So, finally, we reached our last day in Istanbul. Checking out of the second AirBnb, we headed towards our last place, a small boutique hotel near the Bosphorus.
I’ve stayed in a great many AirBnBs, and this was certainly my favorite. Great view, cheap, huge, and with a good location.
A short walk away, we visited the Museum of Innocence. I’d purposely remained in the dark about this museum. All I knew was that it got good reviews, was close by, and had been put together by the Nobel prize-winning author Orhan Pamuk. Alex and I had read some of Pamuk’s works before arriving in Turkey. There are a lot of them, and they mostly seem to feature nostalgic memories of Istanbul and Turkey in the 60s and 70s – which actually was and remains a pretty exotic place to Americans.
I loved the museum, which took the form of a renovated 4- or 5-story brownstone completely filled with dioramas. The atmosphere was great; very evocative. I really felt as though I were in an Istanbul gripped by modernization, like a fun-house mirror American Graffiti. Thinking back, I don’t think I’d seen an artistic diorama in a museum (just little historic dioramas in museums of natural history).
When we arrived at the museum (no fancy entrance, just a little cut-away hole in the wall, a drive-by museum), we weren’t sure whether we wanted the audio guide. Well, thank God we got it. Each diorama had a number associated with a track, and the dioramas told a story of unrequited Istanbul love. Maybe the story would have been more coherent, had I read the book. But I liked it as it was: it was out of the question to listen to the narration for every diorama, and they weren’t sequential anyway. Instead, it felt like seeing someone’s memories, in the same fragmented way he might recall them.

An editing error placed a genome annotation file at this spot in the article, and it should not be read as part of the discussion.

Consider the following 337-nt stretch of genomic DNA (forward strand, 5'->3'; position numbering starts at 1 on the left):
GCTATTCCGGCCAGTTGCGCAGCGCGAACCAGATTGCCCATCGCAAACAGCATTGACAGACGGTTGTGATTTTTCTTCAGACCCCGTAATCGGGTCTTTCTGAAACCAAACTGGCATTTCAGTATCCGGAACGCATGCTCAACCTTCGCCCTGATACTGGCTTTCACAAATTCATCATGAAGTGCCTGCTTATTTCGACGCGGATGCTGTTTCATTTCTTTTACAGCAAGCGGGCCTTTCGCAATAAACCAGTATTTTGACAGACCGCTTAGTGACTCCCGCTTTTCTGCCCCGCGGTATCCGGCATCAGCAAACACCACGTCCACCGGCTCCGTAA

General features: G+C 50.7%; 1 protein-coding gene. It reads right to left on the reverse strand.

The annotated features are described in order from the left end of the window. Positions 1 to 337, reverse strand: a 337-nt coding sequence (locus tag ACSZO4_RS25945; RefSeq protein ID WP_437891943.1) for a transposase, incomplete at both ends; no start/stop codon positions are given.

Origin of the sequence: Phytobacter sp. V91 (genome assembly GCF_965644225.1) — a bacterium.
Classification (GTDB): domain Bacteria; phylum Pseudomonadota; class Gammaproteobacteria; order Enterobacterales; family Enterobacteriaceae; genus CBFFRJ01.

We also explored the neighborhood outside the museum, which had its own distinct feel: residential, old, filled with antiques. It slid down a steep hill towards the water, with a view of the sultan’s palace we’d visited the day before.
At the water itself, we considered visiting the modern art museum (but it was closed; we were also museumed out). Instead we visited the Kilic Ali Pasa Mosque, which I think was actually my favorite mosque in the city: large enough to be grand, but still in regular use and somehow intimate feeling. We visited during a time of regular prayer, in late afternoon, with people coming in, praying for 5 or 10 minutes, and then hurrying home to their family. Meanwhile, we just waited quietly.
That night, we went around the corner of our hotel. The hotel was on a cute (noisy) side-street filled with cafes, restaurants, and people hanging out. It was a beautiful street, just not great for sleeping.
After a forgettable dinner, we spent several hours smoking hookah and drinking endless cups of tea (near here). Early the next morning we took a cab back to the airport, to fly through Ukraine to the US. But for a little while, we snuggled up warm, cozy, and content on the roof of a nargile cafe on the shores of the Bosphorus.